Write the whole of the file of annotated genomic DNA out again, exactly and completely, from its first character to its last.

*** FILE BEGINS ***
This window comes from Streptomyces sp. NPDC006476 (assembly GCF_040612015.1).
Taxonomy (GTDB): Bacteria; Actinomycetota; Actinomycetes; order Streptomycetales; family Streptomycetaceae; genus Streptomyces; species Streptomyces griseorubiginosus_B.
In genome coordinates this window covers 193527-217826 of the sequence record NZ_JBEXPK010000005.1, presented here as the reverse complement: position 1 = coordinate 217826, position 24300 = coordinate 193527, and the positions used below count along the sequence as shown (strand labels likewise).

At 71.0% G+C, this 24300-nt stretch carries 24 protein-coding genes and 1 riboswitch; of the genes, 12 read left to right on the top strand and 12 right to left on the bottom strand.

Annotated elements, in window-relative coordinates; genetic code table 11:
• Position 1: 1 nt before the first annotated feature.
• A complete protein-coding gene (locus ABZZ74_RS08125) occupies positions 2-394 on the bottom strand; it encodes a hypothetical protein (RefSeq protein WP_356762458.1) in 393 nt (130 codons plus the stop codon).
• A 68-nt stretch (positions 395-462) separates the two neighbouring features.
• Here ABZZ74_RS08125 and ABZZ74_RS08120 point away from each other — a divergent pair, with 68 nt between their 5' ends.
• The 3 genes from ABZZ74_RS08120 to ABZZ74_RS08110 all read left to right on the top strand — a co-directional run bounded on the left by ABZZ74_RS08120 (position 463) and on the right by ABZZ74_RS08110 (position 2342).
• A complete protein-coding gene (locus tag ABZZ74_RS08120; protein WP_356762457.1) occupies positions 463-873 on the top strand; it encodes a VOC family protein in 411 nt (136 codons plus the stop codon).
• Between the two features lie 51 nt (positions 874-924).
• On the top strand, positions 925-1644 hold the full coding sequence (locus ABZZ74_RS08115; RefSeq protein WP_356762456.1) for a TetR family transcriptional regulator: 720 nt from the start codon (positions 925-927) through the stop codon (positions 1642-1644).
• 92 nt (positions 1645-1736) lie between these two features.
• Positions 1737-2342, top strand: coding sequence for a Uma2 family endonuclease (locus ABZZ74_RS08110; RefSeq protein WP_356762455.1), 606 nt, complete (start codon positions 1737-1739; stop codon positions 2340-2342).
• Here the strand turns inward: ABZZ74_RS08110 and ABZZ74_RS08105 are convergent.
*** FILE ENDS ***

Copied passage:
This window comes from Streptomyces sp. NPDC006476 (assembly GCF_040612015.1).
Taxonomy (GTDB): Bacteria; Actinomycetota; Actinomycetes; order Streptomycetales; family Streptomycetaceae; genus Streptomyces; species Streptomyces griseorubiginosus_B.
In genome coordinates this window covers 193527-217826 of the sequence record NZ_JBEXPK010000005.1, presented here as the reverse complement: position 1 = coordinate 217826, position 24300 = coordinate 193527, and the positions used below count along the sequence as shown (strand labels likewise).

At 71.0% G+C, this 24300-nt stretch carries 24 protein-coding genes and 1 riboswitch; of the genes, 12 read left to right on the top strand and 12 right to left on the bottom strand.

Annotated elements, in window-relative coordinates; genetic code table 11:
• Position 1: 1 nt before the first annotated feature.
• A complete protein-coding gene (locus ABZZ74_RS08125) occupies positions 2-394 on the bottom strand; it encodes a hypothetical protein (RefSeq protein WP_356762458.1) in 393 nt (130 codons plus the stop codon).
• A 68-nt stretch (positions 395-462) separates the two neighbouring features.
• Here ABZZ74_RS08125 and ABZZ74_RS08120 point away from each other — a divergent pair, with 68 nt between their 5' ends.
• The 3 genes from ABZZ74_RS08120 to ABZZ74_RS08110 all read left to right on the top strand — a co-directional run bounded on the left by ABZZ74_RS08120 (position 463) and on the right by ABZZ74_RS08110 (position 2342).
• A complete protein-coding gene (locus tag ABZZ74_RS08120; protein WP_356762457.1) occupies positions 463-873 on the top strand; it encodes a VOC family protein in 411 nt (136 codons plus the stop codon).
• Between the two features lie 51 nt (positions 874-924).
• On the top strand, positions 925-1644 hold the full coding sequence (locus ABZZ74_RS08115; RefSeq protein WP_356762456.1) for a TetR family transcriptional regulator: 720 nt from the start codon (positions 925-927) through the stop codon (positions 1642-1644).
• 92 nt (positions 1645-1736) lie between these two features.
• Positions 1737-2342, top strand: coding sequence for a Uma2 family endonuclease (locus ABZZ74_RS08110; RefSeq protein WP_356762455.1), 606 nt, complete (start codon positions 1737-1739; stop codon positions 2340-2342).
• Here the strand turns inward: ABZZ74_RS08110 and ABZZ74_RS08105 are convergent.